European Birds in the Midwest – 2019 update

European Goldfinch, fall 2010

This European Goldfinch (Carduelis carduelis) was captured and, with the permission of the U.S.G.S. Bird Banding Lab, banded, by the Rouge River Bird Observatory on 14 September 2010.

This species is not native to North America, and is a popular cage bird. Sightings across the eastern U.S. in particular are common, and this is the second we have had in Dearborn. The first, found on 11 January 2003, spawned a project documenting sightings in the western Great Lakes region. While this bird, like most in southeast Michigan, is most likely escaped or released from captivity (read on for evidence), European Goldfinches have become established as a breeding species in northern Illinois and southern Wisconsin, and perhaps elsewhere. This was apparently the result of repeated releases by an importer near Chicago. You can read more about this in a paper I published in 2008.

The bird was an adult, based on a fully-ossified skull 1. If the bird were a juvenile, the skull would not be completely ossified in this species until at least November.

It was a male, based on several plumage characteristics. First was the uniform deep black color of the wing feathers (click for wing photo), including the wing coverts. In females, the coverts would be duller black, and/or have brown edges. The wing and tail feathers were all fresh, with no indication of cage-wear. European Goldfinches molt earlier in the season than American Goldfinches, and adults would be nearing completion of their fall (or prebasic) molt at this time. This bird was still molting many body feathers, but had nearly completed replacement of the wing feathers (only the last two secondaries, also known as tertials, were incoming).

A second characteristic was the black coloration of the feathers bordering the upper bill and nasal area (click for close up of this feature), which in females is brownish. This last feature in particular is very well illustrated on this web site.

A final clue was the extent of the red mask, which in males covers the upper rear border of the eye. The head feathers were molting, with many feathers just coming in — these appear as the whitish “rice grains” interspersed in the feathers in the photo at right. Thus the full extent of the mask may be a bit broader than it appears at this time. This feature is compared side-by-side in this photograph, and also shows the different-colored nasal feathers of each sex.

Generally, males also have deep crimson-colored masks, and females have more orange-red masks. Red, orange, and yellow plumage coloration in birds is dietary in origin. Birds cannot manufacture these colors and must ingest certain carotenoid pigments in order to produce the “right” colors. A diet insufficient in proper carotenoids can result in what is normally red plumage being orange or yellow (some examples of this may be found on our “Odd Plumages” page). The masks of European Goldfinches are comprised of four different carotenoid pigments.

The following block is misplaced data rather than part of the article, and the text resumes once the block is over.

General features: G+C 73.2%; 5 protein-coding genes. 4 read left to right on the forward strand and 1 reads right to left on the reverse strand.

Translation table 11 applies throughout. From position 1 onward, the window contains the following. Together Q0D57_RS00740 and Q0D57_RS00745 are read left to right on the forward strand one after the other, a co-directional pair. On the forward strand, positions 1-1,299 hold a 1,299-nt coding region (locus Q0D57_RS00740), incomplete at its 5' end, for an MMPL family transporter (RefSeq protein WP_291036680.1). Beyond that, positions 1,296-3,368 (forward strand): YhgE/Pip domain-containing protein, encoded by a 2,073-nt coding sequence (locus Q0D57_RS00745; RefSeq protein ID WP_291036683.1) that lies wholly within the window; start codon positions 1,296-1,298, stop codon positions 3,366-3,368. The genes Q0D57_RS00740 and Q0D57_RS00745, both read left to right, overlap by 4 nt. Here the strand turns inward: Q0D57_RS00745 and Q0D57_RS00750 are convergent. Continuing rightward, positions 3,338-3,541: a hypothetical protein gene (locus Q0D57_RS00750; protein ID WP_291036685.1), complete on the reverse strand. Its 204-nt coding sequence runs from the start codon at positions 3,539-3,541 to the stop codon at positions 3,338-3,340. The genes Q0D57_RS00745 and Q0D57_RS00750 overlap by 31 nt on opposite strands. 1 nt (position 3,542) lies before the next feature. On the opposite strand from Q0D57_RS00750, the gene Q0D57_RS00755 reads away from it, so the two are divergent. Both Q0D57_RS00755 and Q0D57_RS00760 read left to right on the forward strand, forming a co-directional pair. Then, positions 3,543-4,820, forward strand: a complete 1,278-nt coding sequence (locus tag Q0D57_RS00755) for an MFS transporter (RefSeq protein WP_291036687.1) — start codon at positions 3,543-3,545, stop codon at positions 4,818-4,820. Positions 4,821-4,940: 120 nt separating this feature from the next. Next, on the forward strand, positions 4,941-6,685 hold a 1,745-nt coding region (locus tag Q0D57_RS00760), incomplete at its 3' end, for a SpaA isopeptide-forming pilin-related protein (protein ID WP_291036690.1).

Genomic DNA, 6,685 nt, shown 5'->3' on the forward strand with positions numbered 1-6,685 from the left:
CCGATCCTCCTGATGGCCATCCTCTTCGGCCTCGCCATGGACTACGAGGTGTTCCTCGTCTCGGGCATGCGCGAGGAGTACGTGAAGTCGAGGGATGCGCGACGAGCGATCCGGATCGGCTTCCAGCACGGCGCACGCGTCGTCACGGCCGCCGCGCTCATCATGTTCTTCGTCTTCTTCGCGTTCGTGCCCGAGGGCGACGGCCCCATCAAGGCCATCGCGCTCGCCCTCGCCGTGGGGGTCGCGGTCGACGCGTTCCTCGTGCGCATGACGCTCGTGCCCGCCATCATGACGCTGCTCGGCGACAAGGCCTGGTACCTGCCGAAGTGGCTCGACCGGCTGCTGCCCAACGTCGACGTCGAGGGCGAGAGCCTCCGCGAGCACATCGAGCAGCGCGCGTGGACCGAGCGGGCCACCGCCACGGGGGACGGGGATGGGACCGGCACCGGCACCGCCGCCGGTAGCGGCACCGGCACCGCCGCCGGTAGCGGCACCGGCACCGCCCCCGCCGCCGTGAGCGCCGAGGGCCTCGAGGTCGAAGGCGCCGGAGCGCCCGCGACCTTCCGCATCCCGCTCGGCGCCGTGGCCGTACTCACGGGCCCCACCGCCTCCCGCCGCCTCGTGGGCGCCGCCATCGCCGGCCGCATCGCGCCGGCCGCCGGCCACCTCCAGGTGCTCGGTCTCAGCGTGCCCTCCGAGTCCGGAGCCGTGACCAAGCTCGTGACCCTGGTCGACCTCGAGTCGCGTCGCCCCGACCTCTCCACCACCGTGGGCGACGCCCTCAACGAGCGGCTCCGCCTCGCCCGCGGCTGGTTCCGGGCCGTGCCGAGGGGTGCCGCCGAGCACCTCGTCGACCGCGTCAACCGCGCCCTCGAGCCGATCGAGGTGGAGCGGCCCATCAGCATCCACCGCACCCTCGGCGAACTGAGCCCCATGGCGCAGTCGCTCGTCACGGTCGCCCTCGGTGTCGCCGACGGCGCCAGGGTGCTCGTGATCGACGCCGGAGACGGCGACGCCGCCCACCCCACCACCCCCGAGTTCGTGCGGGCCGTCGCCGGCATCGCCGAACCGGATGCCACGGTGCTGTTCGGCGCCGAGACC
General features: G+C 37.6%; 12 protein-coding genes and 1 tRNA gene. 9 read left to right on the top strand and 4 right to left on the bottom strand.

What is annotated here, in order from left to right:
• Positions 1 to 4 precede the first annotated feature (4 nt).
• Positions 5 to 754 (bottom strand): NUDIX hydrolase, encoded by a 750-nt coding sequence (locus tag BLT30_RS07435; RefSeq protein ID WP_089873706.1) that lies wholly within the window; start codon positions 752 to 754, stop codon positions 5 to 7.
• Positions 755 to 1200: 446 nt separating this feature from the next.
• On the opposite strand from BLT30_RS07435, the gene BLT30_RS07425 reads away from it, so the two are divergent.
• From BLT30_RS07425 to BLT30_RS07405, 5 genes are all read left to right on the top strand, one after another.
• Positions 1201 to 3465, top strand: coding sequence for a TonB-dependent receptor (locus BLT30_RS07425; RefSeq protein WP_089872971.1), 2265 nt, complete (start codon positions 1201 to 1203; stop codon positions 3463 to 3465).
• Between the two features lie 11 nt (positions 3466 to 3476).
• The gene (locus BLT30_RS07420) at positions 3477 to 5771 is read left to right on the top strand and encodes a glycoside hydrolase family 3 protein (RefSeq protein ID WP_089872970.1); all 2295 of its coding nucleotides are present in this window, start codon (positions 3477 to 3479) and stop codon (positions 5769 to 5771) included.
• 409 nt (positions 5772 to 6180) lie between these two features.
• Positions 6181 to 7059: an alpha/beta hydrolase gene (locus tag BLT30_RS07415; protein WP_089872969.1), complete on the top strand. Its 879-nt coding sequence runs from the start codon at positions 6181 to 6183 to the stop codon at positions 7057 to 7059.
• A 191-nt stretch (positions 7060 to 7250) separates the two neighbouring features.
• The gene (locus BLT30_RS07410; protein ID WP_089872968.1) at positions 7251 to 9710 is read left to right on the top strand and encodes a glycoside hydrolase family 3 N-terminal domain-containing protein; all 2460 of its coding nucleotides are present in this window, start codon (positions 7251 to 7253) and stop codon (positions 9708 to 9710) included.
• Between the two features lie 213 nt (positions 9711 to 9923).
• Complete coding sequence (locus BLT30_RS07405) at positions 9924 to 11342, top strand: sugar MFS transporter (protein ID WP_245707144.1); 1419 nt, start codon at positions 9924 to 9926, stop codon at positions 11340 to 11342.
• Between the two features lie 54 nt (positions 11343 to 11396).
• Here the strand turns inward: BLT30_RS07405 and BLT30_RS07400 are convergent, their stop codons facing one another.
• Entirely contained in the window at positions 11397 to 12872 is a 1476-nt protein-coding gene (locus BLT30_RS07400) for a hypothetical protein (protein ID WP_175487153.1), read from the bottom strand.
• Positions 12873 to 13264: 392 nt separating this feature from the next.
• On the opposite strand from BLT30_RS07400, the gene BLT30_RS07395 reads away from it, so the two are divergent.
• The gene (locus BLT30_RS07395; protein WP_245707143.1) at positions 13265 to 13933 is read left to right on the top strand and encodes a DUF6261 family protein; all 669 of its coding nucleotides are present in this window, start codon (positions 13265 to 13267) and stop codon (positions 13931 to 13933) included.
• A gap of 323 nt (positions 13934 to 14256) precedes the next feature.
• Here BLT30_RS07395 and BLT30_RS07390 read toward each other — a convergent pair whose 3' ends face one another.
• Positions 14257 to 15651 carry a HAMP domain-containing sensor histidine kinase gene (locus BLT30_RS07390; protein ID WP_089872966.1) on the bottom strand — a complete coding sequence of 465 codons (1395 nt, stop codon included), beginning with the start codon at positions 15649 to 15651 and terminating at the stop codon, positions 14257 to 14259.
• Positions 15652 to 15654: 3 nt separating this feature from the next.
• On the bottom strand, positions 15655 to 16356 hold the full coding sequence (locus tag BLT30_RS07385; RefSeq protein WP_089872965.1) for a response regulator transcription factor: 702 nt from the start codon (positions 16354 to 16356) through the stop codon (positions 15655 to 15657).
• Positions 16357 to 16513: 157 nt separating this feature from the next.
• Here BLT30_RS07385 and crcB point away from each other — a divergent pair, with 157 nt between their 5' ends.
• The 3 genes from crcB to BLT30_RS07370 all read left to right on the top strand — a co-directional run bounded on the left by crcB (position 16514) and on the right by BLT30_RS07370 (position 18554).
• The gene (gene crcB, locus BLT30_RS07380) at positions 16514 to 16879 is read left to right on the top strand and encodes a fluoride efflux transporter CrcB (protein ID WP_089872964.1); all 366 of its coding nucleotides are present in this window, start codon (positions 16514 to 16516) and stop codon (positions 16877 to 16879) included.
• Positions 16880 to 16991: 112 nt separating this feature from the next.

Inexperienced cage bird owners (such as the ones who might intentionally release their birds or are careless enough to allow them to escape!) may feed their birds a monotonous, poor diet which could account for incoming feathers coming in yellow. Once on the loose, a European Goldfinch in this area finds a large variety of appropriate foods — favorite foods of this species in Europe and Asia include knapweeds (Centaurea spp.), burdocks (Arctium spp.), and teasel (Dipsacus spp.), all established non-native species here. This is a very hardy species, able to survive cold winters easily, and one which will visit bird feeders readily.

There are at least twelve recognized subspecies of European Goldfinch in Europe and Asia, which vary in coloration and size. I am not suggesting this bird is a wild vagrant, but do know that more than one subspecies are both wild caught and captive-bred and imported into the U.S. In addition, there are seven or more color forms bred by cage bird fanciers. Thus, the mask coloration may be not be an indication of poor diet (although I think it is the most likely explanation), but merely some variation on the nominate subspecies.


Cramp, S., and C. M. Perrins. 1994. Handbook of the Birds of Europe, the Middle East and North Africa: The Birds of the Western Palearctic. Vol. 8. Crows to Finches. Oxford Univ, Press, Oxford, U.K.

Jenni, L. and R. Winkler. 1994. Moult and Ageing of European Passerines. Academic Press, London and San Diego.

Lopez, G., J. Figuerola, and R. Soriguer. 2008. Carotenoid-based masks in the European Goldfinch Carduelis carduelis reflect different information in males and females. Ardea 96:233-242.

Please note: Although RRBO is ceasing operations, I am still gathering European Goldfinch data! Please continue to follow instructions below.

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  1. The upper part of the skull of fledgling birds is single-layered. As the bird matures, a second layer develops, and “struts” of supporting bone develop between the two layers. This is known as ossification or pneumatization, and can be viewed through the thin skin of the head if the feathers are wetted and parted. The pattern and rate of ossification varies among species.

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